Coffee Plant is currently offering an online/mail order only service. We specialise in pure arabica coffees which are both organic and Fairtrade. We supply retail and wholesale. Coffee Plant has a busy coffee shop and an artisan roastery.
What we do
Our coffee shop is located in the heart of London’s Portobello Road market and is open 7 days a week. We also have a considerable wholesale and mail order business. We roast in our factory a couple of miles away in Wembley and rush the coffee down to the shop twice weekly. We send coffee all over the UK and to nearby European countries. You can order online, or by phone. Wholesale customers: you can order on the phone or through the website where we can pre-set prices based on your turnover.
In 1985, journalist Ian Henshall started roasting coffee literally on the street corner in Portobello Road, London, as a way of financing his magazine Outlook, which was launched in 1987. The Evening Standard ran a feature on the combined operation. The coffee took off somewhat more than the publishing.
With a young family to take care of, Ian dropped Outlook but with support from New Internationalist, The Big Issue and others, he helped form INK, the umbrella organisation for the UK’s alternative press. At its pre-internet peak the INK joint subscription leaflet had a print run of 300,000.
In 1997 the business moved to a shop near the street corner. The wholesale business took off after we identified a source of coffee that was both organic, Fairtrade and perfect for espresso. Today we believe we have the largest range of dual certified coffee in the UK.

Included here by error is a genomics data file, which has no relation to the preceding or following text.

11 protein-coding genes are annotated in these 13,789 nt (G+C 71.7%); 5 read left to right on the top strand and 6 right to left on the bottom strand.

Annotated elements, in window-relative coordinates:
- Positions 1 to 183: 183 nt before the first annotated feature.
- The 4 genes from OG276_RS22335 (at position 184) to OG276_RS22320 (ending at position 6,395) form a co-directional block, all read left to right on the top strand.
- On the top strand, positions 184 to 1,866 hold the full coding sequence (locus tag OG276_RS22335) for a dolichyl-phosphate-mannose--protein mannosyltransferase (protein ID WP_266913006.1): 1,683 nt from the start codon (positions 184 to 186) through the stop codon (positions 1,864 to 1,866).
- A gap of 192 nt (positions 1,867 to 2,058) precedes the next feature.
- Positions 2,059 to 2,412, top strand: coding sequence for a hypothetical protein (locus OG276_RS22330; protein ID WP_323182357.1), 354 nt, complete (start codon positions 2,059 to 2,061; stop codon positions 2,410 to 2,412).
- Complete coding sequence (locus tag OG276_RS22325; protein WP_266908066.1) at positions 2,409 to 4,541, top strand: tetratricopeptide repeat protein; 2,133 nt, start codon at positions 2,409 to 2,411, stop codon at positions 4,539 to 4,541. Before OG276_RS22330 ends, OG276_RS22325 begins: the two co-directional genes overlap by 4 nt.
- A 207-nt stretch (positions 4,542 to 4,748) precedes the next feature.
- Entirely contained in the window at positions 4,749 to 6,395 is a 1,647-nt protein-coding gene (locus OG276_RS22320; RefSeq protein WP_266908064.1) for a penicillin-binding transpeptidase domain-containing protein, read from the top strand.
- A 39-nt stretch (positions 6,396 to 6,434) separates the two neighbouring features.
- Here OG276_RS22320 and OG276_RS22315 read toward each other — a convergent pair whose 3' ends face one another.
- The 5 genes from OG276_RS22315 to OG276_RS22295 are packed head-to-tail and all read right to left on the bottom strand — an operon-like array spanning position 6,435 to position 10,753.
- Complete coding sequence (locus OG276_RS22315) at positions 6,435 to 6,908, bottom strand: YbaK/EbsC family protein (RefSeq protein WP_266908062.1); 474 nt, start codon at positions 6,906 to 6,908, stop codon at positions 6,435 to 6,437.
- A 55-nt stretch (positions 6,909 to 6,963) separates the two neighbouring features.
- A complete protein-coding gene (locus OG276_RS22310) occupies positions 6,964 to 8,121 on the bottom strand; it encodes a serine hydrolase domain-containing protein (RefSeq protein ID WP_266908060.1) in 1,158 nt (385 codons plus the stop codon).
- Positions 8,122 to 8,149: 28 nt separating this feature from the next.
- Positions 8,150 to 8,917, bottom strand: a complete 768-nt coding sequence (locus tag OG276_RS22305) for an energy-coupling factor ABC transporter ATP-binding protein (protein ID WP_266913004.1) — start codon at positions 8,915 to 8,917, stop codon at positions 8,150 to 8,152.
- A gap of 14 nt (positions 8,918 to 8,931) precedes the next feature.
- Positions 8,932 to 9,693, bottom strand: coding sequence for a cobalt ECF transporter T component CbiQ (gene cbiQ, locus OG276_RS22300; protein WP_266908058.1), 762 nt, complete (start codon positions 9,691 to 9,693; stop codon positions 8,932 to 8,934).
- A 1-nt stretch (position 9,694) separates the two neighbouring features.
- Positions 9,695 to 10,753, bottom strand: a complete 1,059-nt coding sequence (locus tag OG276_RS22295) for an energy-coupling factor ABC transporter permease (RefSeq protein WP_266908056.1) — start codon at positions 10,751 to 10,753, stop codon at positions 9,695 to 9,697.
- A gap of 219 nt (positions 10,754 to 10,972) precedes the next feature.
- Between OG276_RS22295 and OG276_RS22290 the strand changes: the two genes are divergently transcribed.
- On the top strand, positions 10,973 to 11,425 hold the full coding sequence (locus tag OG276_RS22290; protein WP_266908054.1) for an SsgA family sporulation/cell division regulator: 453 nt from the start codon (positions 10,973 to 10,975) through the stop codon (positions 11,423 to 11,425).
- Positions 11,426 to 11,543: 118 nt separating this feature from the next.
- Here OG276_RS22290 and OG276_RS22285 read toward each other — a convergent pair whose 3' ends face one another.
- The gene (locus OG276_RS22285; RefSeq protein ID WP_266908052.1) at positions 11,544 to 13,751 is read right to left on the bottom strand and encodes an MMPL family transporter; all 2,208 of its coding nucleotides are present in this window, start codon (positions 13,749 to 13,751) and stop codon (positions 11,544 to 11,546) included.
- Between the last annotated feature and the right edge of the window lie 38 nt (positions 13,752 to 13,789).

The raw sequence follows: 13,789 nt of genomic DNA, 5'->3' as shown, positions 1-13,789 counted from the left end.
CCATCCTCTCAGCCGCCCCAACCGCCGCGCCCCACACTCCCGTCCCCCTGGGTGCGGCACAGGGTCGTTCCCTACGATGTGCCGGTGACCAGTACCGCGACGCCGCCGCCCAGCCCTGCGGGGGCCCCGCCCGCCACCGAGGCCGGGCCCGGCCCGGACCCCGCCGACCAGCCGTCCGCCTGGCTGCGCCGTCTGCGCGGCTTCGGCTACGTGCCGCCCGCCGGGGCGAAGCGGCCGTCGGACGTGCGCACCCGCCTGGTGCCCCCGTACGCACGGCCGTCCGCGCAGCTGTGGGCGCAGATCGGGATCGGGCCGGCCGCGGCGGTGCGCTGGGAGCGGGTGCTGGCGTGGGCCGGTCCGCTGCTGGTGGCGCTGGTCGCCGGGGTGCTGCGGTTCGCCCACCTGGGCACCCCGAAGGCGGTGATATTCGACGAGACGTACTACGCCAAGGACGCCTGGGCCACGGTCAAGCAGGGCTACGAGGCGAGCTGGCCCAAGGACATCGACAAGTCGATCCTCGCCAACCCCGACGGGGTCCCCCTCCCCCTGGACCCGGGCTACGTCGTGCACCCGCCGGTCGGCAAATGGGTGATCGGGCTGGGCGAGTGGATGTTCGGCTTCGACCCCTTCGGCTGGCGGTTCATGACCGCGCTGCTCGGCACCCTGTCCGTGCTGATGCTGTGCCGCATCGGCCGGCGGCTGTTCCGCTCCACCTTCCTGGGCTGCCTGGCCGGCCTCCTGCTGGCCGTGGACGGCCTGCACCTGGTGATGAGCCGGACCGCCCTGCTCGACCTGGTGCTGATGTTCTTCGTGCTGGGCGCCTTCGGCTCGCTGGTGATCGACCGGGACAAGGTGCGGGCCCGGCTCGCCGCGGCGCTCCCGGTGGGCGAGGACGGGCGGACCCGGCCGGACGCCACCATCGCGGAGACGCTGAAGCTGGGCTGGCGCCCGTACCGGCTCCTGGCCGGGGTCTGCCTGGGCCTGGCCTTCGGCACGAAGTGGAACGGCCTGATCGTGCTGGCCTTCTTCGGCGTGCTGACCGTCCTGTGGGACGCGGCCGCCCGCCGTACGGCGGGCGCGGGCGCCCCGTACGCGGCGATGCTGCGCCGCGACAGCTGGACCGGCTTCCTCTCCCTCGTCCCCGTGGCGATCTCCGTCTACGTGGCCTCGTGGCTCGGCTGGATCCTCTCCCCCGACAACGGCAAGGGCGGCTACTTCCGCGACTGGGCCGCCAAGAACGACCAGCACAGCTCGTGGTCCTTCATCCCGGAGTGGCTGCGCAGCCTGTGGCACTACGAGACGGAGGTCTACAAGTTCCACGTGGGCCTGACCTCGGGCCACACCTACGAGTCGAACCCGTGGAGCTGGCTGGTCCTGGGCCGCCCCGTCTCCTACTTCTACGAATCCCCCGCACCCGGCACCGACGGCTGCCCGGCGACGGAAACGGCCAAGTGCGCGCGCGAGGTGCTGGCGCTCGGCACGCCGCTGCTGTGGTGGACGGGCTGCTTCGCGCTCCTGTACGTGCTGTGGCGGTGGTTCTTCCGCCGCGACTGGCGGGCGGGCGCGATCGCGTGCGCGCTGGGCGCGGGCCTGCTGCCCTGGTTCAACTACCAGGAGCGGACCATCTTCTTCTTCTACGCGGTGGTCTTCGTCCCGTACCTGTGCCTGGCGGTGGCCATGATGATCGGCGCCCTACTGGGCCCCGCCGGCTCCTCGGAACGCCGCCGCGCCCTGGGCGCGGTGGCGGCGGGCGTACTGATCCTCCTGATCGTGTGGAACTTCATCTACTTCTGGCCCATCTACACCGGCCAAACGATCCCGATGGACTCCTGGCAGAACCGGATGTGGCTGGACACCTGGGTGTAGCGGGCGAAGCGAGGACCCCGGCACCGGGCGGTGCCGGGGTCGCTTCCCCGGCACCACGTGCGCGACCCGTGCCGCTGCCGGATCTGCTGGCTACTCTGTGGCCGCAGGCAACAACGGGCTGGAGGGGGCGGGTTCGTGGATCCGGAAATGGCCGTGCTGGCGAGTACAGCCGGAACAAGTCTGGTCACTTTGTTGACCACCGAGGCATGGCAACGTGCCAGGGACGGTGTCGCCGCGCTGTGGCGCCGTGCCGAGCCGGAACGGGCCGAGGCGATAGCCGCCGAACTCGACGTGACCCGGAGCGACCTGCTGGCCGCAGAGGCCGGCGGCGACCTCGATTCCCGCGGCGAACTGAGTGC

Then came that Hollywood movie, which most of us took little notice of at the time: Notting Hill. Hardly any of it was shot down here, and our sizeable minority of black people were missing from Notting Hill’s Notting Hill. The shop rents started to soar, the tourists flocked and the corporations moved in. In the wake of the stars came Bill and Hillary who dined at the Portobello Gold which sells our coffee, but unfortunately there was a power cut at the time. As has happened before and since, the Clintons had greatness within their grasp but it eluded them.
Ian Henshall is still to be seen in the shop, but he mainly deals with new wholesale business, web and marketing activity, and suppliers. The philosophy: if your supplies are good the demand will follow. Anything more than minimal marketing puts up your costs and hence your prices. This seems to have worked so far.
The famous Electric Cinema opposite our shop, one of the oldest cinemas in the world, reopened in 2002. A massive refurbishment has added a very expensive restaurant and, yuk, a VIP lounge.
By July 2004 our turnover had grown by around 600% and our payroll from three to ten. The shop moved to its third location in our parade, this time permanent, fully refurbished and custom designed for us and we acquired our first roasting premises. With a new 30kg roaster we moved again in 2013 to a much larger unit in Wembley.